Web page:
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Massachusetts gives COVID tests to schools ahead of the holidays

The Massachusetts Department of Elementary and Secondary Education will be providing four at-home COVID tests for each student and educator ahead of the holidays.

Health experts expect COVID cases to rise as more people travel for what will be the third Thanksgiving season in the pandemic.

"Last year we asked districts to prepare for any potential COVID surge and asked them to purchase their own materials as need be," said Jeff Riley, state education commissioner, at a board meeting on Tuesday. "With that said, Massachusetts' department of elementary and secondary education is able to support our districts during the Thanksgiving and winter breaks."

The state is prepared to give away 1.8 million tests, which it took from its existing stockpile. Districts can pick up their share of tests this week from Barnstable or Pittsfield school districts.

DESE spokesperson Jacqueline Reis said "testing is not mandatory, and this is an optional resource for interested districts."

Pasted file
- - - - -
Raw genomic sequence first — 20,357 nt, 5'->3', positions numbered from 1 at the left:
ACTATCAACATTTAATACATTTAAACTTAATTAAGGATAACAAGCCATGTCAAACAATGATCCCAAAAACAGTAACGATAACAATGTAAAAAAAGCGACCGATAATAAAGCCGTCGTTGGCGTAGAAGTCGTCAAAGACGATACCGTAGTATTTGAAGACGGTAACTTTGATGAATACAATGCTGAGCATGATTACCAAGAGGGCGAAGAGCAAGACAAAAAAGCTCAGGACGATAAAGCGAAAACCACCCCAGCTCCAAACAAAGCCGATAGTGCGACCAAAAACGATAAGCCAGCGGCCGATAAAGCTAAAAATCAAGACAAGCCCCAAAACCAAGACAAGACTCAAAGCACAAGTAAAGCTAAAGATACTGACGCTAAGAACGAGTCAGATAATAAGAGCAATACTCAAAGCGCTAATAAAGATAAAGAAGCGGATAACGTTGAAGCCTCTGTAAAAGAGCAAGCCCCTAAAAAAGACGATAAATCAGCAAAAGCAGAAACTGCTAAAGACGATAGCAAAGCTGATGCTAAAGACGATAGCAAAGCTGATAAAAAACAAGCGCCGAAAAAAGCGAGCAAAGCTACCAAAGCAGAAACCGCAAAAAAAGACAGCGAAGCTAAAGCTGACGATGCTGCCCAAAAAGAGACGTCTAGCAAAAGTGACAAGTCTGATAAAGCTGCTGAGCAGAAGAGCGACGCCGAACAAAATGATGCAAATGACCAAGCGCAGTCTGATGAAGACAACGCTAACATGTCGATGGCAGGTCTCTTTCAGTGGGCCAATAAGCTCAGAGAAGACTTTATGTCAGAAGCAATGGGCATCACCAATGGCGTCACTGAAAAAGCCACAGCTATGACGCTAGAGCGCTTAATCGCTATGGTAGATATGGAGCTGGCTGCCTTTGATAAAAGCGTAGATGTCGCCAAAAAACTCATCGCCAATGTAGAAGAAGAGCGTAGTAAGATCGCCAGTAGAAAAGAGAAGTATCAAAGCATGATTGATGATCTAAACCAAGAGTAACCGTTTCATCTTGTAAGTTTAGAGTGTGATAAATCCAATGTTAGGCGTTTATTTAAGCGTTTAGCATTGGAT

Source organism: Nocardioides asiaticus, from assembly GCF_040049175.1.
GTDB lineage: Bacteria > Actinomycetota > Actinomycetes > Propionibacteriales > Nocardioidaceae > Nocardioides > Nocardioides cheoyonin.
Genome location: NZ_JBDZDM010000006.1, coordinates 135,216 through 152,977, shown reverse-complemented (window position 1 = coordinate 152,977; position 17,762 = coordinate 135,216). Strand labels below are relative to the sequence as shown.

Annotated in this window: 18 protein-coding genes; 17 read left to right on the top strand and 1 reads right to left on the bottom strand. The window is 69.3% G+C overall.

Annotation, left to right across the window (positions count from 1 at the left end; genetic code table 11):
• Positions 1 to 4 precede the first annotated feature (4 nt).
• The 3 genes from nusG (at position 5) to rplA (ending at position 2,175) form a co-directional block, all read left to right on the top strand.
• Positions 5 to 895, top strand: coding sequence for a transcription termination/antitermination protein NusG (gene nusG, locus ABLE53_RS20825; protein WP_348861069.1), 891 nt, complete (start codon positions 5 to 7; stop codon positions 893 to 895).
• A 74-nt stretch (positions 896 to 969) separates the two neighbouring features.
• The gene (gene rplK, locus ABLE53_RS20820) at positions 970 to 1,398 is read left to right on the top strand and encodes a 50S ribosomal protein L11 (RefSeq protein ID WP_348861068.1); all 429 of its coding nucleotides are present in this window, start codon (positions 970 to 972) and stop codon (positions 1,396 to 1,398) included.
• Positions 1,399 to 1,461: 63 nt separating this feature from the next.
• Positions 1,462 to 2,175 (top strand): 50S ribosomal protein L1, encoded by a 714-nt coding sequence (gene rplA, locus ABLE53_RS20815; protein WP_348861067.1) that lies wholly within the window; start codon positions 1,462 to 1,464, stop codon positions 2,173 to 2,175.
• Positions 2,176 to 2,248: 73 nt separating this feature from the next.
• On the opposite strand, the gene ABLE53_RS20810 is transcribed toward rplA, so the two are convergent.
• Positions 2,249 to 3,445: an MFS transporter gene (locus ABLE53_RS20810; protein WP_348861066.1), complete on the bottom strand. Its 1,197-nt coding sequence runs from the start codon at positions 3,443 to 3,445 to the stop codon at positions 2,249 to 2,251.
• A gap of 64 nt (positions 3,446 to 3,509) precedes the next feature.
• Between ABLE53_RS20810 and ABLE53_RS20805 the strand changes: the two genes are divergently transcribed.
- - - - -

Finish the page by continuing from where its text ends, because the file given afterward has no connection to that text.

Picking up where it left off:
The latest distribution mirrors the department's past efforts. Before the start of winter break last year, DESE purchased over 200,000 rapid at-home COVID tests for teachers and staff and encouraged them to test before returning to work. And throughout the 2021-2022 academic year, the department offered on-site COVID testing.

Riley offered few other details about how the distribution of self-tests would work or when school districts could expect to see the shipments arrive. A spokesperson did not immediately respond to a request for comment.

It has been months since school districts received a state-organized supply of COVID tests.

In May, DESE announced it would start scaling back testing at the district level. It ended on-site testing in June. And the state's final distribution of tests went to students and staff in summer programs.

Beginning this school year, districts have had to implement their own testing protocols and purchase their own self-tests through a statewide contract.

Editor's note: This story was updated to include comment from the Department of Elementary and Secondary Education.

This article was originally published on November 15, 2022.

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Vanessa Ochavillo is a WBUR newsroom fellow.

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